Neighborhood: Holly Hills
Political experience: I’ve been involved in campaigns since I was 15 years old. For the last eight years, I’ve worked in campaigns and Democratic political operations professionally.
Your take on crime: I have knocked on thousands of doors in the 13th Ward over the past year and talked to hundreds of my neighbors. Public safety has come up again and again. Along with keeping us healthy and educating our children, keeping us safe by discouraging crime is a core duty of government. Unfortunately, city government has failed at this for years. Here’s why: doing the same things over and over again, and expecting a different result, isn’t going to work. So, we need to do things differently. I do believe police and neighborhood watch organizations have an important role to play, but I don’t believe we can simply police our way to safety. And I haven’t met a police officer in my ward who believes we can. Poverty, mental health, drug abuse, how we treat victims of crime, guns, childcare, how we treat the incarcerated, who we incarcerate, what resources we provide police, what we train our police and dispatchers to do, what we pay people, and what we criminalize are all issues that we ought to be talking about. And changing.
Your take on city finances: I agree with Treasurer Tishaura Jones: St. Louis isn’t a poor city. We are a city that consistently shortchanges essential neighborhood services. The city taxes our real property, personal property, purchases, licenses, permits, and income. It charges us for services like trash collection and recycling. It even charges us for paying our taxes. Most of us are fine with paying our fair shares for city services, but we are not fine with the burden and the services falling inequitably. It is not acceptable that we seem to have no trouble finding money for big projects, but have a hard time finding it for neighborhood services. We need to take a hard look at the tax incentives that we give out, and make sure kids and the future of St. Louis are at the center of every decision. Looking ahead: Spending American Rescue Plan money equitably and efficiently is a top priority, as is retaining the Earnings Tax.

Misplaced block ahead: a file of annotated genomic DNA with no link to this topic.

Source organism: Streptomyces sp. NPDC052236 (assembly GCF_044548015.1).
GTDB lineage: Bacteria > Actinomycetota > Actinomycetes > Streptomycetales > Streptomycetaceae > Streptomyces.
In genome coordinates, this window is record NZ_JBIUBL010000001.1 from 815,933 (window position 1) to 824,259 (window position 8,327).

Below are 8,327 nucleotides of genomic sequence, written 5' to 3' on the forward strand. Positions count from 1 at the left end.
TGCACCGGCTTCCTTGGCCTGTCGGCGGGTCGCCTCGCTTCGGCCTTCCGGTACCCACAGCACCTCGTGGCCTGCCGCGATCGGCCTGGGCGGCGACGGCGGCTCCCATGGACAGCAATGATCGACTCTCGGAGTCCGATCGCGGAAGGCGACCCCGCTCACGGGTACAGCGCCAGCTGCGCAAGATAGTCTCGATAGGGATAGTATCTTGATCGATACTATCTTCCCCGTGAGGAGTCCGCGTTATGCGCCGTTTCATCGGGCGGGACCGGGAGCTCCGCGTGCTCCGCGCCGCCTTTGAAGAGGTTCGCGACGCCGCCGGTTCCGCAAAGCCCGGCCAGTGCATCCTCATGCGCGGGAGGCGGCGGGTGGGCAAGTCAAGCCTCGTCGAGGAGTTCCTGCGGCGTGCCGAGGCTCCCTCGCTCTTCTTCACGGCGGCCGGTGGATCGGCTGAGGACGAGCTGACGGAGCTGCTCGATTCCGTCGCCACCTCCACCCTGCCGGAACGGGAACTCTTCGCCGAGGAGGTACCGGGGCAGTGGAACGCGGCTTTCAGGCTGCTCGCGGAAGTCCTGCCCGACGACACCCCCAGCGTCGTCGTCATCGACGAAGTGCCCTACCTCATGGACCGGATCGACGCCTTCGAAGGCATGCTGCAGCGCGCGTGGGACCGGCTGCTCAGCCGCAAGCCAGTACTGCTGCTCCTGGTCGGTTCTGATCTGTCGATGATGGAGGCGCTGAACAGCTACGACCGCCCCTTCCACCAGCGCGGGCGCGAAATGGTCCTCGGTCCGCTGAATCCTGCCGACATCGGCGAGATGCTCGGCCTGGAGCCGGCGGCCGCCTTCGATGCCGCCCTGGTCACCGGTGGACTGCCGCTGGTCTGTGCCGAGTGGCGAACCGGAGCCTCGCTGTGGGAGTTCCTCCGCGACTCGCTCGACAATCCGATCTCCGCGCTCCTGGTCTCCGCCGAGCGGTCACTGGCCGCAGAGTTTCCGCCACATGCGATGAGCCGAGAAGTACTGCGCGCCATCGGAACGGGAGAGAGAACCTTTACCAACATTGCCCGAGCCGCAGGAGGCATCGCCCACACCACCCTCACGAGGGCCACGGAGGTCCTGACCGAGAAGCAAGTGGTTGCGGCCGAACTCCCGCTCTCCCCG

Your take on the city’s COVID-19 response: While densely populated St. Louis has been hit harder than the rest of the state by COVID, I am grateful that the region quickly put in place public health measures like mask mandates and occupancy restrictions. These things have kept us safer. I would have liked to have seen greater cooperation with St. Louis County to take advantage of our Health Departments’ respective strengths, but I think our health professionals have dealt with an unprecedented challenge professionally. The pandemic has shone a light on the inequities within our city. We have seen Black people contract and die from the virus at much higher rates than White people, highlighting the absolute need for access to health care and paid sick leave for all. I agree with the regional push for more vaccines for our area – it is ridiculous that people are having to drive hours to get the vaccine while people in other areas turn it down. We are nowhere near done with this pandemic, and we must use the COVID relief funds to address housing and food insecurity and to provide the highest level of city services possible. We must stay vigilant in protecting ourselves and others, get the vaccine when it is offered to us, and continue to enforce mask mandates.
Where do you place yourself on the political spectrum? – Progressive, moderate, conservative, liberal? I consider myself to be progressive.